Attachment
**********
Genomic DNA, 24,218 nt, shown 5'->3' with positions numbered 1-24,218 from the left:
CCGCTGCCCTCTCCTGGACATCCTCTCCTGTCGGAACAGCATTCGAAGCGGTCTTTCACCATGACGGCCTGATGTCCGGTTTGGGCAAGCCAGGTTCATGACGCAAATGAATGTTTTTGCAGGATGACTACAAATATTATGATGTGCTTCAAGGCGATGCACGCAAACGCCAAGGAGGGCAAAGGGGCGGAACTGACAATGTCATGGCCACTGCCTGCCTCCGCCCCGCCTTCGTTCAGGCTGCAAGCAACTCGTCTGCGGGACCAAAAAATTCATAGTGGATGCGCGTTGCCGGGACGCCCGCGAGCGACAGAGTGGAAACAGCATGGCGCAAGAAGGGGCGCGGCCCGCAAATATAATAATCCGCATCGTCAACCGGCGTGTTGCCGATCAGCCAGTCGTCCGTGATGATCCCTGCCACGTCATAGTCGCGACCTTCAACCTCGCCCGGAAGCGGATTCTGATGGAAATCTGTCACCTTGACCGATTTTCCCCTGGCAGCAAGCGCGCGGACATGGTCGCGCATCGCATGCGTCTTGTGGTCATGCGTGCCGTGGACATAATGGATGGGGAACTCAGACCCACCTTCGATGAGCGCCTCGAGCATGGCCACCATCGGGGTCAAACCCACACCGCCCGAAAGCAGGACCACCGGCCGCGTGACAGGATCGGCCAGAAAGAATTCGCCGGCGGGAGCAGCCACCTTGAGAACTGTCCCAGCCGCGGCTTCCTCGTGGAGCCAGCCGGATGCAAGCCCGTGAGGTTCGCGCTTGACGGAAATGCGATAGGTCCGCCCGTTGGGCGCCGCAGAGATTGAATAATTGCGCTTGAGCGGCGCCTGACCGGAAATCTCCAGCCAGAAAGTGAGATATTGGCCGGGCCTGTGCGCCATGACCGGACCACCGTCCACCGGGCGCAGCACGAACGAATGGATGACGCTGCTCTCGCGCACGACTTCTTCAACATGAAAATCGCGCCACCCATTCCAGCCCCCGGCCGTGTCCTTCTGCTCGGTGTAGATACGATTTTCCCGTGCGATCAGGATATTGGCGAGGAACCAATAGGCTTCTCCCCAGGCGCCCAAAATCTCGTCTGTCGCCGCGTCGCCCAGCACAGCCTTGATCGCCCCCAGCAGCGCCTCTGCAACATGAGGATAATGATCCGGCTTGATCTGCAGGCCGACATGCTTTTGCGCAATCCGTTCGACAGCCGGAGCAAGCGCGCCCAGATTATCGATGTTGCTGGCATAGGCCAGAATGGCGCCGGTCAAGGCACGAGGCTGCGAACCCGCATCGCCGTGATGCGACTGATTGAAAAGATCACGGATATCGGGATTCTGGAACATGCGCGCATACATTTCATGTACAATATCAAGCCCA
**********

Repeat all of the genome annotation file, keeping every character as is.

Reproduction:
Genomic DNA, 24,218 nt, shown 5'->3' with positions numbered 1-24,218 from the left:
CCGCTGCCCTCTCCTGGACATCCTCTCCTGTCGGAACAGCATTCGAAGCGGTCTTTCACCATGACGGCCTGATGTCCGGTTTGGGCAAGCCAGGTTCATGACGCAAATGAATGTTTTTGCAGGATGACTACAAATATTATGATGTGCTTCAAGGCGATGCACGCAAACGCCAAGGAGGGCAAAGGGGCGGAACTGACAATGTCATGGCCACTGCCTGCCTCCGCCCCGCCTTCGTTCAGGCTGCAAGCAACTCGTCTGCGGGACCAAAAAATTCATAGTGGATGCGCGTTGCCGGGACGCCCGCGAGCGACAGAGTGGAAACAGCATGGCGCAAGAAGGGGCGCGGCCCGCAAATATAATAATCCGCATCGTCAACCGGCGTGTTGCCGATCAGCCAGTCGTCCGTGATGATCCCTGCCACGTCATAGTCGCGACCTTCAACCTCGCCCGGAAGCGGATTCTGATGGAAATCTGTCACCTTGACCGATTTTCCCCTGGCAGCAAGCGCGCGGACATGGTCGCGCATCGCATGCGTCTTGTGGTCATGCGTGCCGTGGACATAATGGATGGGGAACTCAGACCCACCTTCGATGAGCGCCTCGAGCATGGCCACCATCGGGGTCAAACCCACACCGCCCGAAAGCAGGACCACCGGCCGCGTGACAGGATCGGCCAGAAAGAATTCGCCGGCGGGAGCAGCCACCTTGAGAACTGTCCCAGCCGCGGCTTCCTCGTGGAGCCAGCCGGATGCAAGCCCGTGAGGTTCGCGCTTGACGGAAATGCGATAGGTCCGCCCGTTGGGCGCCGCAGAGATTGAATAATTGCGCTTGAGCGGCGCCTGACCGGAAATCTCCAGCCAGAAAGTGAGATATTGGCCGGGCCTGTGCGCCATGACCGGACCACCGTCCACCGGGCGCAGCACGAACGAATGGATGACGCTGCTCTCGCGCACGACTTCTTCAACATGAAAATCGCGCCACCCATTCCAGCCCCCGGCCGTGTCCTTCTGCTCGGTGTAGATACGATTTTCCCGTGCGATCAGGATATTGGCGAGGAACCAATAGGCTTCTCCCCAGGCGCCCAAAATCTCGTCTGTCGCCGCGTCGCCCAGCACAGCCTTGATCGCCCCCAGCAGCGCCTCTGCAACATGAGGATAATGATCCGGCTTGATCTGCAGGCCGACATGCTTTTGCGCAATCCGTTCGACAGCCGGAGCAAGCGCGCCCAGATTATCGATGTTGCTGGCATAGGCCAGAATGGCGCCGGTCAAGGCACGAGGCTGCGAACCCGCATCGCCGTGATGCGACTGATTGAAAAGATCACGGATATCGGGATTCTGGAACATGCGCGCATACATTTCATGTACAATATCAAGCCCA